Correction

Corrections or additions?

This article was prepared for the June 12, 2002 edition of

U.S. 1 Newspaper. All rights reserved.

Between the Lines

We at U.S. 1 seldom do articles on retail stores. Back

in the early days of our enterprise, we used to profile new ones in

town, much as we now profile new non-retail businesses in our Fast

Lane and On the Move sections. But the retailers were seldom happy:

Our story often had more to do with how they got into business and

whether or not they would succeed; the story they had in mind would

stress their personal service, customized approach, and fresh

ingredients.

This week’s cover story on Nick Hilton is the exception that proves

the rule. It began as a business story, the tale of a clothier who

dared move into a town that — in the age of dress-down Fridays and

the corporate casual look — had lost virtually all of its men’s

clothing stores in the past several decades. The men in our office —

every single one — are lost causes in terms of fashion. We thought

that Hilton might offer a few clues about dressing for success. If

even one of our male colleagues decided to dress up a little, we would

have a story and a few pictures to put in front of him.

Then, as we looked at the calendar, we realized the Hilton story was

also a good fit, so to speak, with Father’s Day. If our men at U.S. 1

don’t have a clue about fashion, some of them do at least know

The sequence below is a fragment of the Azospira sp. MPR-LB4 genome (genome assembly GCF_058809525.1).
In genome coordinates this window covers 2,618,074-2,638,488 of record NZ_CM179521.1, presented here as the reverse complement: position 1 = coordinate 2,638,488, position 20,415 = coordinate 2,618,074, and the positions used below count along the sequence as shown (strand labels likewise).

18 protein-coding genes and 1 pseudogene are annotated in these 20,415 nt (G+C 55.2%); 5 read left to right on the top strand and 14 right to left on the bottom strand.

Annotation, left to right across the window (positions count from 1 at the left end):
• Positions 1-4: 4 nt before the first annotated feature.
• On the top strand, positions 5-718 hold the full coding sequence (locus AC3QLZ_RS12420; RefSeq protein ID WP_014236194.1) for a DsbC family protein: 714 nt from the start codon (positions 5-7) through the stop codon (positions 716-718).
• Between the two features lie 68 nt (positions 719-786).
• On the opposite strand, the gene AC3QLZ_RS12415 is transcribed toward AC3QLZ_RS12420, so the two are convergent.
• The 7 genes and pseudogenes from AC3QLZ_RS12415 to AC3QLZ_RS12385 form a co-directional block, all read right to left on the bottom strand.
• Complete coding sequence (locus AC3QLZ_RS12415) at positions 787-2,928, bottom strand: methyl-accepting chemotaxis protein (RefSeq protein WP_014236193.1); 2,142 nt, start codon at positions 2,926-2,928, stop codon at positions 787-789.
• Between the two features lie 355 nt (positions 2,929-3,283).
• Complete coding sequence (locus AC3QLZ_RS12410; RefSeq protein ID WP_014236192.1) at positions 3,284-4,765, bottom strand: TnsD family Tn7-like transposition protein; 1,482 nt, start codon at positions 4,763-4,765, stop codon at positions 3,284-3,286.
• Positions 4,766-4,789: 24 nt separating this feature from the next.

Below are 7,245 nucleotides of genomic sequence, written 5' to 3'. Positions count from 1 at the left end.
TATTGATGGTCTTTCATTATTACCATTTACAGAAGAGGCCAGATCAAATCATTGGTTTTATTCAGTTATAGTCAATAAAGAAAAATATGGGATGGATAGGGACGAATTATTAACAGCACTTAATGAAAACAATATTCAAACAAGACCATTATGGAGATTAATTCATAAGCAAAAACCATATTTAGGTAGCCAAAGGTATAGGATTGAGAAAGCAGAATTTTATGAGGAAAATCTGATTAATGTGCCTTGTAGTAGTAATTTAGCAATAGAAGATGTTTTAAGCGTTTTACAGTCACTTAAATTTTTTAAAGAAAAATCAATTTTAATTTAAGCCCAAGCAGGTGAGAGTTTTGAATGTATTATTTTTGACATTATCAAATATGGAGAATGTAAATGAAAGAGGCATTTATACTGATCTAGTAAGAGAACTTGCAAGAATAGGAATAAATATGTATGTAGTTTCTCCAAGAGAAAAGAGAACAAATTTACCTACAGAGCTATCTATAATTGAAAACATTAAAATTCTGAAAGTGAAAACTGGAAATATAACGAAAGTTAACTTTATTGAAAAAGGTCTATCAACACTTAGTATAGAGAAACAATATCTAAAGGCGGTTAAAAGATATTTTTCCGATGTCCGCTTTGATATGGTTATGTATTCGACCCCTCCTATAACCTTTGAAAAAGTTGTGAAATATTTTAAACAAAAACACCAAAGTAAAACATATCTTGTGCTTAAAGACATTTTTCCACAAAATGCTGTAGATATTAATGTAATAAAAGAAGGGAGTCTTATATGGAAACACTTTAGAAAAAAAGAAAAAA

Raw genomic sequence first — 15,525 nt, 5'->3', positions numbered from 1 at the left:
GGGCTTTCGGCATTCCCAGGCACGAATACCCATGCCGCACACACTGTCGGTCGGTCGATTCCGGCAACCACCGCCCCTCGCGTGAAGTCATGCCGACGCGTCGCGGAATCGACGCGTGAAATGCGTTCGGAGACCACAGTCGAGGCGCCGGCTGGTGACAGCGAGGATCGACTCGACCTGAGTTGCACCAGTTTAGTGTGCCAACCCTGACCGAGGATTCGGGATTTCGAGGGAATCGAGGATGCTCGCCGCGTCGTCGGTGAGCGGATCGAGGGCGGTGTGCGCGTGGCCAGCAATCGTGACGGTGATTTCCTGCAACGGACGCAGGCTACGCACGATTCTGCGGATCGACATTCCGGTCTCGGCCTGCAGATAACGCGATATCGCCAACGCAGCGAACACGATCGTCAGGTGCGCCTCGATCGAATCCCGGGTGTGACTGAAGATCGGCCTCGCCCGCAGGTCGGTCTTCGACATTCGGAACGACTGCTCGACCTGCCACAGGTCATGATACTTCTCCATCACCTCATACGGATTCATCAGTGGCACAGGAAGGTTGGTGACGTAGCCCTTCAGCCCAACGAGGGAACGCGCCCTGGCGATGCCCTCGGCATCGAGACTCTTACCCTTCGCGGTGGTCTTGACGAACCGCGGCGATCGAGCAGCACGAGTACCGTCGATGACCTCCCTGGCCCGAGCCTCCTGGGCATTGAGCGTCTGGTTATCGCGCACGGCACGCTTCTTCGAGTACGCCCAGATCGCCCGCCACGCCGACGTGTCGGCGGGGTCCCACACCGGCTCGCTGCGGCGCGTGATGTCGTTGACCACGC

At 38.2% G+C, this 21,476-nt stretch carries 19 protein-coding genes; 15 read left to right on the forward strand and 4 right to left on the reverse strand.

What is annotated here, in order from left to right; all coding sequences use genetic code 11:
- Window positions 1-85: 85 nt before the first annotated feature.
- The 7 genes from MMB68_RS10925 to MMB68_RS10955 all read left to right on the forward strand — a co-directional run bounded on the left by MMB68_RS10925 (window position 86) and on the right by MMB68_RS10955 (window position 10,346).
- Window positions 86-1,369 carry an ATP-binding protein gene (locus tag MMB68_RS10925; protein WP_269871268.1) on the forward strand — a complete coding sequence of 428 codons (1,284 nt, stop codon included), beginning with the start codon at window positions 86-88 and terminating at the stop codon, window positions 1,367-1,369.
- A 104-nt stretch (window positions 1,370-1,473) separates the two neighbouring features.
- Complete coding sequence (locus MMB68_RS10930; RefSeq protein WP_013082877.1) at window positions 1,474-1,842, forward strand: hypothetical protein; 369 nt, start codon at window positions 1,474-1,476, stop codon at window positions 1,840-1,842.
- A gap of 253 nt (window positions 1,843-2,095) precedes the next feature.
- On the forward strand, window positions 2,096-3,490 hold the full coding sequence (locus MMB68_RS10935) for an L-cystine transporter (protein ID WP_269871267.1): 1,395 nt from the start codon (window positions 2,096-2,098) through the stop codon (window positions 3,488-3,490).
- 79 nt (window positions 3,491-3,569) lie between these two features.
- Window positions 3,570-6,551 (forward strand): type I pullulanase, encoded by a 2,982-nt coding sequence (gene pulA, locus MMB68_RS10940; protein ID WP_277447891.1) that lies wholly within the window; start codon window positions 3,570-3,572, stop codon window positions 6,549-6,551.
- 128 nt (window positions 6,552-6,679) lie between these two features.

something about being a father. The boss, Richard K. Rein, is that

rare breed — a single father with sole, on-call responsibility for

his two sons, ages 10 and 8, every Wednesday to Sunday.

Photographer Craig Terry, whose wife died in 2000, is a fulltime

single parent of four children, including one who is just a teenager.

Writer Bill Sanservino and his wife are proud parents of a

five-year-old son.

And Vaughan Burton in our advertising design department is our newest

father: He and his wife welcomed their first child, also a son, on

June 1. We will wish them all a happy Father’s Day. (But we will keep

our sentiments about their wardrobes to ourselves.)

Fiction Call

We have some good news for writers of short stories. The submissions

to date include a higher ratio of poems to short stories than ever

before. But we hope to print just as many short stories as we did last

year.

We also have two new readers this year, which could mean that someone

whose style didn’t jibe with the editors last year could be a big hit

this year. The deadline is looking: Friday, June 28. Guidelines for

submitting work can be found on the back cover of this issue, page 56.

Doug Forrester

We had few people taking advantage of our offer to E-mail a

comprehensive profile of Republican senatorial candidate Douglas

Forrester. But that offer was made before Forrester’s victory in the

June 4 primary. The article, which appeared in the May 24 issue of the

West Windsor-Plainsboro News, is posted on the Internet at

www.princetoninfo.com/forrest.txt.

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Correction

Last week’s story on the book depository at the Forrestal Campus

incorrectly described architect Bruce Scott’s firm. He is with

Russell, Scott, Steedle & Capone of Boston and that firm designed the

facility in collaboration with Sasaki Associates. Dan Bernstein was

the design architect for Sasaki.


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